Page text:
Is Columbus Day one to celebrate? Commemorate perhaps. Soberly reflect on, yes.
But celebrate? I’m not so sure.
That has been highlighted memorably by the Oatmeal in a cartoon that has gone viral on Social Media. If you read only one thing today, make sure it’s that one.
The question, though, remains: even though some awful things happened in the Americas, at the hands of Columbus and many others, can it justifiably be labeled genocide?
Some say: NO. Germs were at fault. Disease killed major portions of the native population. This is a valid point, and one that is highlighted in depth in Jared Diamond’s classic: Guns, Germs and Steel. Yet even Diamond is not afraid to use the word ‘genocide’ in his description of what transpired in the Americas.
Yet saying disease was involved doesn’t get anyone off the hook, according to James Loewen: “Most diseases, for instance, came from animals that were domesticated by Europeans. Cowpox from cows led to smallpox, which was later “spread through gifts of blankets by infected Europeans.”
And Loewen notes we ought to remember this, as well as the responses to it, theologically and ideologically motivated as they were:
“Why is it important to mention the plague? Quite simply, it reinforced European ethnocentrism and hardly produced a “friendly” relationship between the Natives and Europeans. To most of the Pilgrims and Europeans, the Natives were heathens, savages, and demonic. Upon seeing thousands of dead Natives, the Governor of Massachusetts Bay Colony, John Winthrop, called the plague “miraculous.” In 1634, he wrote to a friend in England: ‘But for the natives in these parts, God hath so pursued them, as for 300 miles space the greatest part of them are swept away by the small pox which still continues among them. So as God hath thereby cleared our title to this place.'”
Those saying no will also note that there were many complex factors in play, and there was no large, overarching plan for systematic destruction of any people group. True. I’ve spent part of the day reading: Missionary Conquest: The Gospel and Native American Cultural Genocide by George Tinker, an American Indian theologian and scholar. He notes “that the conscious intent to destroy a people is not necessary for an act to be genocidal or for it to succeed in destroying. What I call cultural genocide functions at times as conscious intent, but at other times as such a systemic level that it may be largely subliminal, In such cases, the good intent of some may be so mired in unrecognized systemic structures that they even remain unaware of the destruction that results from those good intentions.”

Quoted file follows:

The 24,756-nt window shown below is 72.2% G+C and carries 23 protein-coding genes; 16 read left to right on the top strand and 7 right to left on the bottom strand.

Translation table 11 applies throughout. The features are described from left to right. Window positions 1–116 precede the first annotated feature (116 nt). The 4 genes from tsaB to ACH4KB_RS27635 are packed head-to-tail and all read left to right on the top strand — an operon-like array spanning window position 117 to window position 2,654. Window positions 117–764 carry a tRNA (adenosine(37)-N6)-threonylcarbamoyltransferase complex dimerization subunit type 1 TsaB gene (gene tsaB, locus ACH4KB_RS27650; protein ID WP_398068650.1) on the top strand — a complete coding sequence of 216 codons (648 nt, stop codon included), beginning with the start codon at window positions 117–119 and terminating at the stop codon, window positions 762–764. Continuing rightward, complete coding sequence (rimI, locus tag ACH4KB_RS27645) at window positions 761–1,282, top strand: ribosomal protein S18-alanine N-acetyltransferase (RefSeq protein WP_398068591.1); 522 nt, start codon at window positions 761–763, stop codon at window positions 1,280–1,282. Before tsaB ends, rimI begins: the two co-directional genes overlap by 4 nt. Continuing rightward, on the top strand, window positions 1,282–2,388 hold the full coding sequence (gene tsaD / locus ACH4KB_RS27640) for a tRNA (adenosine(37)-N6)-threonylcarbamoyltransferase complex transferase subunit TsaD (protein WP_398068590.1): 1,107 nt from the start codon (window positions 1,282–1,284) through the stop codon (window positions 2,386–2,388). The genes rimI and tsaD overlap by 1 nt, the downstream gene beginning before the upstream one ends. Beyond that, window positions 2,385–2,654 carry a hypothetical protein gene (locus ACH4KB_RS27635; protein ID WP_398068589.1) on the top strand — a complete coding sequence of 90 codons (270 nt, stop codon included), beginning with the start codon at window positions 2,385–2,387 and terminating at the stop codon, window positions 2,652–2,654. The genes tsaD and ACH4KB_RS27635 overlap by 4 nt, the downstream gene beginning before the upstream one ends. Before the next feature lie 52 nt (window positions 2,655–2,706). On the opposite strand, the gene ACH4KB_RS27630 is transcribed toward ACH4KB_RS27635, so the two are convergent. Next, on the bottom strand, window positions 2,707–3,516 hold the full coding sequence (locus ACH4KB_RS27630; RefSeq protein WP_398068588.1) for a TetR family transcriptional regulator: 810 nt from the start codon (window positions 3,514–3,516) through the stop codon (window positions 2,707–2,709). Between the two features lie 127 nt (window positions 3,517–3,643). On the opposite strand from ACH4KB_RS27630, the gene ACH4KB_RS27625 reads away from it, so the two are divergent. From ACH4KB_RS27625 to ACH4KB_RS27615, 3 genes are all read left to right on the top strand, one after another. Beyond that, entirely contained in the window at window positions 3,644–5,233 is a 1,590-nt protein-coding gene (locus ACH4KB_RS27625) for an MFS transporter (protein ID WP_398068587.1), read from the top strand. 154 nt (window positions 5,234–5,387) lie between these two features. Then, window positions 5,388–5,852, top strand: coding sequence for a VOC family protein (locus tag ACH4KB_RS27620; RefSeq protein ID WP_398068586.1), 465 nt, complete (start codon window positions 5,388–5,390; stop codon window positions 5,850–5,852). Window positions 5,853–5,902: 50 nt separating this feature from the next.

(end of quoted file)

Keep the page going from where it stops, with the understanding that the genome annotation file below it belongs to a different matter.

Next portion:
Tinker uses the term ‘cultural genocide’: “the effective destruction of a people by systematically or systemically (intentionally or unintentionally in order to achieve other goals) destroying, eroding, or undermining the integrity of the culture and system of values that defines a people and gives them life.”
He notes that cultural genocide is more subtle than overt military extermination, yet it is no less devastating to a people.
Tinker notes that this involves several factors:
“First of all, it involves the destruction of those cultural structures of existence that give a people a sense of holistic and communal integrity. It does this by limiting a people’s freedom to practice their culture and to live out their lives in culturally appropriate pattersn. It effectively destroys a people by eroding both their self-esteem and the interrelationships that bind them together as a community. In North American mission history, cultural genoicde almost always involved an attack on the spiritual foundations of a people’s unity by denying the existing ceremonial and mythological sense of a community in relationship to the Sacred Other. Finally, it erodes a people’s self-image as a whole by attacking or belittling every aspect of native culture.”